The second important thing was that the Mayor asked for buses: quite a few buses at that – and electric buses, so not cheap ones. We understand this. We agreed with the Mayor that the city’s transport development must be integrated into the national transport and public transport concept, and we shall therefore set up a joint working committee to find the best solution for organisation of Salgótarján’s public transport.

The Mayor asked for 1.7 billion forints for the construction of a new bus terminal and parking facility. We are ready to support this project, including the demolition works and everything else needed: the old bus terminal will be pulled down, and the site transformed according to the Mayor’s plans.

In order to develop industry and the economy, we are joining forces with the Mayor to eliminate the very last industrial rust zones in this city. If we want a bright future for Salgótarján – and we do – these brownfield rust zones do not fit into the picture. And we should not just talk about one or two areas: we are setting out to eliminate them all. We are going to launch an urban rehabilitation programme, as part of which all the brownfield sites in this city will be transformed. According to the Mayor’s estimates, this could affect an area of some 40 to 45 hectares. Those which can be used for industrial production will be, as part of a new industrial park; those which are fit for other purposes will be used for those functions. Here we are talking about a sum in the order of ten billion forints.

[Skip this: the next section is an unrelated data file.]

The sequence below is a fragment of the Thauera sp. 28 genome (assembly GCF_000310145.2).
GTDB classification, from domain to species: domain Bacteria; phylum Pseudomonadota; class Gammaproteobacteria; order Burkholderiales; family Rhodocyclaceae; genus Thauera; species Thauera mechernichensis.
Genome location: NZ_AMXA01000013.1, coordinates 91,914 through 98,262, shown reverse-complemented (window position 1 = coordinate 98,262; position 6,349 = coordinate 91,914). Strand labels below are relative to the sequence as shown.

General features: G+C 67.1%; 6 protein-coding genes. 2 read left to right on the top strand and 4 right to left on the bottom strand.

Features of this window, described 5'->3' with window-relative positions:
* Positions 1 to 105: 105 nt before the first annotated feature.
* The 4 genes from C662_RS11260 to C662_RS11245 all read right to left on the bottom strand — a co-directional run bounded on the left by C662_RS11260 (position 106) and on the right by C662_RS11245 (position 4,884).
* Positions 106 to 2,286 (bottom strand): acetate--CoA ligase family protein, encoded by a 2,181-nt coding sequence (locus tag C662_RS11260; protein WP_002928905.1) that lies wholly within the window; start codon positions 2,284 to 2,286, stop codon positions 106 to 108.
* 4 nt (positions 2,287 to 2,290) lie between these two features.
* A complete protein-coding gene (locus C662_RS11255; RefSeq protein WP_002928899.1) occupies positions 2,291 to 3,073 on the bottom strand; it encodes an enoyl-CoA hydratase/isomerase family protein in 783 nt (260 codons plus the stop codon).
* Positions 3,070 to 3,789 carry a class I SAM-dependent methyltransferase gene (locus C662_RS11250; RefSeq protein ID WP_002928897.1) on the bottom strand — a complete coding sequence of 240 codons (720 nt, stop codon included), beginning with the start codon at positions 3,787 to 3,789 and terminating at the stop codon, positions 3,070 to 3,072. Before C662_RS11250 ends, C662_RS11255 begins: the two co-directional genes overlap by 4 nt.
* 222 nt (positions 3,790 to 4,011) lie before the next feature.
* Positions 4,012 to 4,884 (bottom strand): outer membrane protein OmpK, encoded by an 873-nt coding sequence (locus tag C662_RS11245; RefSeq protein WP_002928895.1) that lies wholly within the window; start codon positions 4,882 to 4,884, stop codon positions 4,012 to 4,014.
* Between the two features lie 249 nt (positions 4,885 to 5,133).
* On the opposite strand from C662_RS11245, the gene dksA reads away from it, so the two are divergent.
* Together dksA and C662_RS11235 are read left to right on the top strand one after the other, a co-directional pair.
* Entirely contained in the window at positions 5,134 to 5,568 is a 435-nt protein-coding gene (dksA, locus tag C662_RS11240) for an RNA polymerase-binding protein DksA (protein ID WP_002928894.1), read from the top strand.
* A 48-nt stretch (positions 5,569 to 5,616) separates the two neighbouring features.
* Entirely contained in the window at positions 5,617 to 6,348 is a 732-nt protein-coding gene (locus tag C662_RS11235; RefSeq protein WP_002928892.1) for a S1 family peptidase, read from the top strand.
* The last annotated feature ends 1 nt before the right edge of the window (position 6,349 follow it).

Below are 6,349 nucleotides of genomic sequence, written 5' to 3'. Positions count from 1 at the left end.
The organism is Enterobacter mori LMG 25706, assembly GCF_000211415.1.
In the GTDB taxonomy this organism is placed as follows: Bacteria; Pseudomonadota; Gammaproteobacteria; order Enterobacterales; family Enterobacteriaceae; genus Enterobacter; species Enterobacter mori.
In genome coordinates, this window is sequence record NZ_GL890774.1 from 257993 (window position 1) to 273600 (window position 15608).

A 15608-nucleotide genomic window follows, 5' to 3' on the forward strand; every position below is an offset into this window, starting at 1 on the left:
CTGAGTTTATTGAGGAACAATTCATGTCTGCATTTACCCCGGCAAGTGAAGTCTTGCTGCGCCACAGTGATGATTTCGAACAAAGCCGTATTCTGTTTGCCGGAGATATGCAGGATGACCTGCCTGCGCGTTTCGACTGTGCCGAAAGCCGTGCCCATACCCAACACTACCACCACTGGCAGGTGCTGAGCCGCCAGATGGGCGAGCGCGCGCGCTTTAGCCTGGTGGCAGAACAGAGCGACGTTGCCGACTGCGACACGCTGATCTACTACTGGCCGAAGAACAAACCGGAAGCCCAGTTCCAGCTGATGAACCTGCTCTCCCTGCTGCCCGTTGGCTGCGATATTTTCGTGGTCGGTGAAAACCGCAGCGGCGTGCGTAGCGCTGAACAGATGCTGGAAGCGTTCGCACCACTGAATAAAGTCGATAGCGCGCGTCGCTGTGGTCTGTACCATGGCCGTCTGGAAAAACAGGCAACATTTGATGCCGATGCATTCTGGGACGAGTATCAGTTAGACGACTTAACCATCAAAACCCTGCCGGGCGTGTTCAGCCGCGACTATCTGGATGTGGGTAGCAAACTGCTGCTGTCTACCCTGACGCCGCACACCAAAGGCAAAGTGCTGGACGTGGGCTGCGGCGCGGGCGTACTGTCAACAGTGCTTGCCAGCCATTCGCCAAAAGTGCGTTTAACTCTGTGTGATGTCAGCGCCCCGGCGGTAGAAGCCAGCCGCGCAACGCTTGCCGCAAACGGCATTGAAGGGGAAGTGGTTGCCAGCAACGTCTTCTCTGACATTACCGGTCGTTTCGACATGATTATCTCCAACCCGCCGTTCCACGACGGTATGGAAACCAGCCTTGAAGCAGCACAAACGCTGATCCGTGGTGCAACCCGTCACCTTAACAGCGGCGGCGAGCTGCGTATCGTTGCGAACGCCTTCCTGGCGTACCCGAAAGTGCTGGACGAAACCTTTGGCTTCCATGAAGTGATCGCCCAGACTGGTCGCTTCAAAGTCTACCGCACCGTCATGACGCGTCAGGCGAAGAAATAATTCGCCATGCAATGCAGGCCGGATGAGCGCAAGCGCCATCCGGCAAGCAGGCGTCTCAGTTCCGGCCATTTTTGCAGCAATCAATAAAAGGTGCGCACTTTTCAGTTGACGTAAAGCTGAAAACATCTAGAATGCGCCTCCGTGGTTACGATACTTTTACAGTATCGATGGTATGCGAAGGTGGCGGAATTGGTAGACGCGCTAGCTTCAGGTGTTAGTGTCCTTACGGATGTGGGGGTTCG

The Mayor said that this is all very well, but not enough, and an additional 12-hectare greenfield site should also be included in the project for industrial parks. We agreed on an allocation of 2.5 billion for this.

We set up a task force to look into the possibility of installing a renewable energy production facility in your city which would supply the city’s energy needs. This would not be part of the national energy grid. We should explore what we could do in order to create a local energy supply system for the city’s own purposes, specifically to supply the city with cheap energy. We did not discuss the technical details of this plan, but we are aware of the difficulties and we will decide on this through a joint task force.

We explored the possibility of raising the quality of glassware production to a higher industrial standard. The current factory makes some fine products – I’ve seen them myself. Here we agreed that the Government will give this industrial plant 4.5 billion forints to promote glassware production in Salgótarján.